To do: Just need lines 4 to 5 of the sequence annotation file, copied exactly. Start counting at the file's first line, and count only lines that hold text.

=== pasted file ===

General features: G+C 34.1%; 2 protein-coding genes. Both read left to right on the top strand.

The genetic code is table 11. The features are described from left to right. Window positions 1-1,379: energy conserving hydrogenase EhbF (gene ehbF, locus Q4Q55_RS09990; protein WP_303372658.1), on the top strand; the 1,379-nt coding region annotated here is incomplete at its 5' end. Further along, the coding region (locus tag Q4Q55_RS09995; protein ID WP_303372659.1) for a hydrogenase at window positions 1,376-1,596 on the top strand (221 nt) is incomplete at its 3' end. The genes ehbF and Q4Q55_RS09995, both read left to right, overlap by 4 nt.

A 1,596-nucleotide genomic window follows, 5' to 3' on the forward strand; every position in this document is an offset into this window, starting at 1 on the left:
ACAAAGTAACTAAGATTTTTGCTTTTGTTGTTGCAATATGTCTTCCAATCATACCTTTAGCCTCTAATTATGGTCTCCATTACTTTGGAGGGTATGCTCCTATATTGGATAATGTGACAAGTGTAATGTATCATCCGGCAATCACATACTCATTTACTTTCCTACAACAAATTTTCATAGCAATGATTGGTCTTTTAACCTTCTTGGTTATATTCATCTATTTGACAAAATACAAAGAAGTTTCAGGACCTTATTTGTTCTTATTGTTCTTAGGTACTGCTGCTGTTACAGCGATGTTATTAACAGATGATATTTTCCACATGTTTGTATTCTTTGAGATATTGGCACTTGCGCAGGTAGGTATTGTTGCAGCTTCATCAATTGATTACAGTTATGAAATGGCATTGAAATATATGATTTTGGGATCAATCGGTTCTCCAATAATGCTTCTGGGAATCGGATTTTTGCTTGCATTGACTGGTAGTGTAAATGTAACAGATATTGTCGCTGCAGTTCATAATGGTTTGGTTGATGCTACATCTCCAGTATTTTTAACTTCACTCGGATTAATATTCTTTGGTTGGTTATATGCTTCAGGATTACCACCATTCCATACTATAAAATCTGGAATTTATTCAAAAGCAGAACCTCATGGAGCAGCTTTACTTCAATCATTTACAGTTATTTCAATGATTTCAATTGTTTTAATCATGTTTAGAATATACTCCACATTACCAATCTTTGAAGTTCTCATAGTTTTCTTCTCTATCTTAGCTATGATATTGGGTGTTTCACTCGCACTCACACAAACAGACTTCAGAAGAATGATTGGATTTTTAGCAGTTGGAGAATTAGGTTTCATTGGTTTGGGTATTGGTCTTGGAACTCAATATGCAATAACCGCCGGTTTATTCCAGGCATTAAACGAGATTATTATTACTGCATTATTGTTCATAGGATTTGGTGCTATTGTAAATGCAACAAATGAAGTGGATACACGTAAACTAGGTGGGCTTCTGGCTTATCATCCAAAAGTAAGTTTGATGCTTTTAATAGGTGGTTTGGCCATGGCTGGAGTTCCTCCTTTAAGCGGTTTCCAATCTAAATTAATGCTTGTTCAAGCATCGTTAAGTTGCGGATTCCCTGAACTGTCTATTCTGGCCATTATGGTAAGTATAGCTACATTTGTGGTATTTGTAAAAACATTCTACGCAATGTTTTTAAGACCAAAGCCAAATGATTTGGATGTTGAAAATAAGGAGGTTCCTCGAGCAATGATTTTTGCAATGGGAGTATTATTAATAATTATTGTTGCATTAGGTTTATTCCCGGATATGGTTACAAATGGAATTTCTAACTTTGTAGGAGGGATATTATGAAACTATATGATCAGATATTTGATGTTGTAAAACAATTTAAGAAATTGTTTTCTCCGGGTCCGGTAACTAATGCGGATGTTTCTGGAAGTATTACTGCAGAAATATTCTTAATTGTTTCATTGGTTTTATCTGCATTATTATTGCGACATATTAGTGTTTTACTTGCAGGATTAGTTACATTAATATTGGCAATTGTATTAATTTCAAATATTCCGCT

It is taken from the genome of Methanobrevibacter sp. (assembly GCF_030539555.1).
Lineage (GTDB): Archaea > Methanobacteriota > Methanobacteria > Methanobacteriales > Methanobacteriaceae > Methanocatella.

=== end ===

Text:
ACAAAGTAACTAAGATTTTTGCTTTTGTTGTTGCAATATGTCTTCCAATCATACCTTTAGCCTCTAATTATGGTCTCCATTACTTTGGAGGGTATGCTCCTATATTGGATAATGTGACAAGTGTAATGTATCATCCGGCAATCACATACTCATTTACTTTCCTACAACAAATTTTCATAGCAATGATTGGTCTTTTAACCTTCTTGGTTATATTCATCTATTTGACAAAATACAAAGAAGTTTCAGGACCTTATTTGTTCTTATTGTTCTTAGGTACTGCTGCTGTTACAGCGATGTTATTAACAGATGATATTTTCCACATGTTTGTATTCTTTGAGATATTGGCACTTGCGCAGGTAGGTATTGTTGCAGCTTCATCAATTGATTACAGTTATGAAATGGCATTGAAATATATGATTTTGGGATCAATCGGTTCTCCAATAATGCTTCTGGGAATCGGATTTTTGCTTGCATTGACTGGTAGTGTAAATGTAACAGATATTGTCGCTGCAGTTCATAATGGTTTGGTTGATGCTACATCTCCAGTATTTTTAACTTCACTCGGATTAATATTCTTTGGTTGGTTATATGCTTCAGGATTACCACCATTCCATACTATAAAATCTGGAATTTATTCAAAAGCAGAACCTCATGGAGCAGCTTTACTTCAATCATTTACAGTTATTTCAATGATTTCAATTGTTTTAATCATGTTTAGAATATACTCCACATTACCAATCTTTGAAGTTCTCATAGTTTTCTTCTCTATCTTAGCTATGATATTGGGTGTTTCACTCGCACTCACACAAACAGACTTCAGAAGAATGATTGGATTTTTAGCAGTTGGAGAATTAGGTTTCATTGGTTTGGGTATTGGTCTTGGAACTCAATATGCAATAACCGCCGGTTTATTCCAGGCATTAAACGAGATTATTATTACTGCATTATTGTTCATAGGATTTGGTGCTATTGTAAATGCAACAAATGAAGTGGATACACGTAAACTAGGTGGGCTTCTGGCTTATCATCCAAAAGTAAGTTTGATGCTTTTAATAGGTGGTTTGGCCATGGCTGGAGTTCCTCCTTTAAGCGGTTTCCAATCTAAATTAATGCTTGTTCAAGCATCGTTAAGTTGCGGATTCCCTGAACTGTCTATTCTGGCCATTATGGTAAGTATAGCTACATTTGTGGTATTTGTAAAAACATTCTACGCAATGTTTTTAAGACCAAAGCCAAATGATTTGGATGTTGAAAATAAGGAGGTTCCTCGAGCAATGATTTTTGCAATGGGAGTATTATTAATAATTATTGTTGCATTAGGTTTATTCCCGGATATGGTTACAAATGGAATTTCTAACTTTGTAGGAGGGATATTATGAAACTATATGATCAGATATTTGATGTTGTAAAACAATTTAAGAAATTGTTTTCTCCGGGTCCGGTAACTAATGCGGATGTTTCTGGAAGTATTACTGCAGAAATATTCTTAATTGTTTCATTGGTTTTATCTGCATTATTATTGCGACATATTAGTGTTTTACTTGCAGGATTAGTTACATTAATATTGGCAATTGTATTAATTTCAAATATTCCGCT

It is taken from the genome of Methanobrevibacter sp. (assembly GCF_030539555.1).